Gallup, the internationally respected pollster, has denied that it is in any way behind NOI Polls or the group’s recent “research” stories about President Goodluck Jonathan’s approval rating in Nigeria.

NOIPolls repeatedly characterizes itself on the web and on social media as working in partnership with Gallup USA. Ngozi Okonjo-Iweala is Nigeria's minister of Finance and founder of NOIpolls Limited

“NOIPolls is the “No. 1 for country-specific polling services in the West African region,” it says in its profile.  “We partner with Gallup USA to develop opinion research in Nigeria.  We deliver forward-thinking research and relevant data on public opinion and consumer markets on a range of topics. We enhance the activities of decision makers across all the vibrant sectors of the Nigerian economy.   We partner with policy makers, governments, donor agencies, civil societies, corporate organisations and the media to enhance their data set of information, ultimately adding value to their output.”

By so heavily leaning on Gallup, NOIPolls, which is owned by Ngozi Okonjo-Iweala (NOI), Nigeria’s Minister of Finance/Coordinating Minister of the Economy, has published a series of “research” reports that are predictably favourable to a government in which she holds two cabinet posts and is generally regarded as “Prime Minister.”

In its 11th “survey,” published this week, NOIPolls declared Mr. Jonathan to enjoy a 60% approval rating in November 2014 among adult Nigerians surveyed, “consistent with the 60% job approval rating recorded in October 2014.”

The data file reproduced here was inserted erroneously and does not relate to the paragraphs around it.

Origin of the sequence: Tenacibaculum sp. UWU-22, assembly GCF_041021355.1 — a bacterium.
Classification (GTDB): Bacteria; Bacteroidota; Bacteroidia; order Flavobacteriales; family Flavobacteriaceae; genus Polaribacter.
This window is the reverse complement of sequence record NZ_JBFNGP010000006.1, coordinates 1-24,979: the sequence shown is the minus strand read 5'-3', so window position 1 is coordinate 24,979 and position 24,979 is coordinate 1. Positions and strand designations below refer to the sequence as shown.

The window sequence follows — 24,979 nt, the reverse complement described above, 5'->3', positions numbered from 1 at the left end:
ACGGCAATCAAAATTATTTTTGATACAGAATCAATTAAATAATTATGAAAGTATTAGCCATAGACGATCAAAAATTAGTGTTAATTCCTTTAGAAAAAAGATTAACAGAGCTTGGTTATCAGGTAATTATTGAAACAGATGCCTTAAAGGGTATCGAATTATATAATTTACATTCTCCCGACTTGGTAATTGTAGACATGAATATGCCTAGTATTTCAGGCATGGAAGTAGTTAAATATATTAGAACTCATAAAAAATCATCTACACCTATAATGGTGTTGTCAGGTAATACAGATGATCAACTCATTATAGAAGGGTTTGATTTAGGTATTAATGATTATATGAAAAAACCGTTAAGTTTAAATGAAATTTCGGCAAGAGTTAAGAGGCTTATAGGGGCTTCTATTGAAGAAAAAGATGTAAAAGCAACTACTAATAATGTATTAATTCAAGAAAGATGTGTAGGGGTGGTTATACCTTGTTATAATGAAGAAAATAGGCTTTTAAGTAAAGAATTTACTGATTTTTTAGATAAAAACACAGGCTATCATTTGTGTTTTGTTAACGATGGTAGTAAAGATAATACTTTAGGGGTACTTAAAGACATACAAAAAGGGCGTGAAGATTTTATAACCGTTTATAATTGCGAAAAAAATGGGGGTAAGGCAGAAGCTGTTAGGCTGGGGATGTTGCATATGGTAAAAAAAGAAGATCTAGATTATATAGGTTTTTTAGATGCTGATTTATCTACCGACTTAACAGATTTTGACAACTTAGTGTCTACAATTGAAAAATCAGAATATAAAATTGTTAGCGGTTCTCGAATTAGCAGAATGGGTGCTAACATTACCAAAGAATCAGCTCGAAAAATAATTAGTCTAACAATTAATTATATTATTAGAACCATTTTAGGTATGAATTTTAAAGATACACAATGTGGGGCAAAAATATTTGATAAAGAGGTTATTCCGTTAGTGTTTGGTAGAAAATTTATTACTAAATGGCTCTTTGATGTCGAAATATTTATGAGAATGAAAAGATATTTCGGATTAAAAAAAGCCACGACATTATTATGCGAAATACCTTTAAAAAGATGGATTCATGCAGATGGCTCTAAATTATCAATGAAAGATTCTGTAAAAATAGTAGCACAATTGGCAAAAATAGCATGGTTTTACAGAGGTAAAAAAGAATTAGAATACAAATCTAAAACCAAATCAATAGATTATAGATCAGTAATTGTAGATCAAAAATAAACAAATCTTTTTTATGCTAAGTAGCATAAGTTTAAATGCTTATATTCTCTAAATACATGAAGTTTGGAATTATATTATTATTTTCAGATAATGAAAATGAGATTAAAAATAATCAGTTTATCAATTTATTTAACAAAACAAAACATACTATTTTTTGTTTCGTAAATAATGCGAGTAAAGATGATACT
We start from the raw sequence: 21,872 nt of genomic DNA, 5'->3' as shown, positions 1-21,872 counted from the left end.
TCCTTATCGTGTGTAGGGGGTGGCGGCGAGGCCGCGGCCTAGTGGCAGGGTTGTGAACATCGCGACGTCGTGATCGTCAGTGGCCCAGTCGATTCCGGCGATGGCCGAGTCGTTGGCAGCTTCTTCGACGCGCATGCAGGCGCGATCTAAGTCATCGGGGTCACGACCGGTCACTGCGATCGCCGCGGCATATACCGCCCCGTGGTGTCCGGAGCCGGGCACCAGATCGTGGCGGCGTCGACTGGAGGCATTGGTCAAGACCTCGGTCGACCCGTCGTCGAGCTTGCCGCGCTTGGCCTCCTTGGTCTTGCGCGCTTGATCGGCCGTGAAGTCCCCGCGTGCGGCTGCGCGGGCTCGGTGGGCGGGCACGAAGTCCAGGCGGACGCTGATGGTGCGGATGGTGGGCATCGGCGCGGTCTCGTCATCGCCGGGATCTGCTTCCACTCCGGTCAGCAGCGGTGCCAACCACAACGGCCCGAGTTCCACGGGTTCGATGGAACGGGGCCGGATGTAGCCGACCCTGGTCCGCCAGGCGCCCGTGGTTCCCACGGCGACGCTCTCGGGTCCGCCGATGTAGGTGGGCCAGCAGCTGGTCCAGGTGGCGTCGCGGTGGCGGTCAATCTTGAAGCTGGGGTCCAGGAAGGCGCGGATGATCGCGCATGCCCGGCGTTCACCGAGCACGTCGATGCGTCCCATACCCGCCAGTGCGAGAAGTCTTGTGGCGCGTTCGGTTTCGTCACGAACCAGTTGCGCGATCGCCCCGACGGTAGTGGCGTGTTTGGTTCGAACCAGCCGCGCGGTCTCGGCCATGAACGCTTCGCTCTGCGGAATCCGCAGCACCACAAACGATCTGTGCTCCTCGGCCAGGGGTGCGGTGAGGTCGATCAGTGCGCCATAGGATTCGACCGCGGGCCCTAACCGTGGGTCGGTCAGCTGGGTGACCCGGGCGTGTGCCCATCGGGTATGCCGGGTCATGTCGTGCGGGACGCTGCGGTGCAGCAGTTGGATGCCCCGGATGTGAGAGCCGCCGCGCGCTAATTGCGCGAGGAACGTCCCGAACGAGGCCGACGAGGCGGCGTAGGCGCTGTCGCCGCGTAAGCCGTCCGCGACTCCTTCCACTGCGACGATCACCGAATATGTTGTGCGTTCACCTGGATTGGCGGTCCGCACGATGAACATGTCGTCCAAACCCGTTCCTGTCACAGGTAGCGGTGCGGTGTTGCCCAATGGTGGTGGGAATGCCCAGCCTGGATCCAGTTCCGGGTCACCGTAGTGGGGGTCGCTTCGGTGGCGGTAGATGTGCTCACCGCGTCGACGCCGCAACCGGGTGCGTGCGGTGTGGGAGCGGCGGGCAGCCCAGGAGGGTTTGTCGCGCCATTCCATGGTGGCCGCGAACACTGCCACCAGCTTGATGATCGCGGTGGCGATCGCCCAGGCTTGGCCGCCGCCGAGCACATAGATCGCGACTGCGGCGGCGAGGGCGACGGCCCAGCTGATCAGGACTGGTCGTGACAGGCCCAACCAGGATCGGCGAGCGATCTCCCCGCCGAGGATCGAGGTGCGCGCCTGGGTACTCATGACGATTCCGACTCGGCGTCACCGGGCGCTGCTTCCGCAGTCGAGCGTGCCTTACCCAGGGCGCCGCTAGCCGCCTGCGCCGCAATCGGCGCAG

At a time Mr. Jonathan’s public perception is known to have taken a big hit on account of various scandals, including Nigeria’s phantom ceasefire with Boko Haram, the unrealized announcement of the release of the Chibok girls, and the embarrassing seizure of Nigerian towns and villages by Islamic militants, NOIPolls said only 27% of Nigerians disapproved of the President’s performance while 13% neither approved nor disapproved. Screenshot of NOIpolls showing 60% job approval for President Jonathan

Of its methodology, NOI said it used telephone interviews of a random nationwide sample of 1,000 phone-owning Nigerians aged 18 years and above, representing the six geopolitical zones in the country. 

It was unclear whether the sample included people in several States under the Boko Haram menace or without power to charge their phones, particularly the three under a state of emergency.  Still, NOIPolls claimed “confidence.”

“With a sample of this size, we can say with 95% confidence that the results obtained are statistically precise - within a range of plus or minus 3%, NOIPolls said, reasserting that it undertook the exercise “in technical partnership with the Gallup Organisation (USA).”

SaharaReporters contacted Gallup to find out if its expertise and credibility supports the claims by NOI Polls.

Johnathan Tozer, Gallup’s Global Communications Director, said in response: “NOI polls has been a client of Gallup in the past but we are not part of the data collection or methodology related to the President Goodluck Jonathan approval rating poll.”

The response is reproduced here.

Many thanks for your email to Gallup. I looked into the below and I can confirm from Joe Daly, with Gallup that  “NOI polls has been a client of Gallup in the past but we are not part of the data collection or methodology related to the President Goodluck Jonathan approval rating poll.”

Many thanks – Johnathan

JOHNATHAN TOZER

Global Communications Director

The implication of the denial by Gallup is that the hard-earned name of that company has been used as a front in Nigeria to attempt to build the image of the government and advance the re-election ambitions of Mr. Jonathan.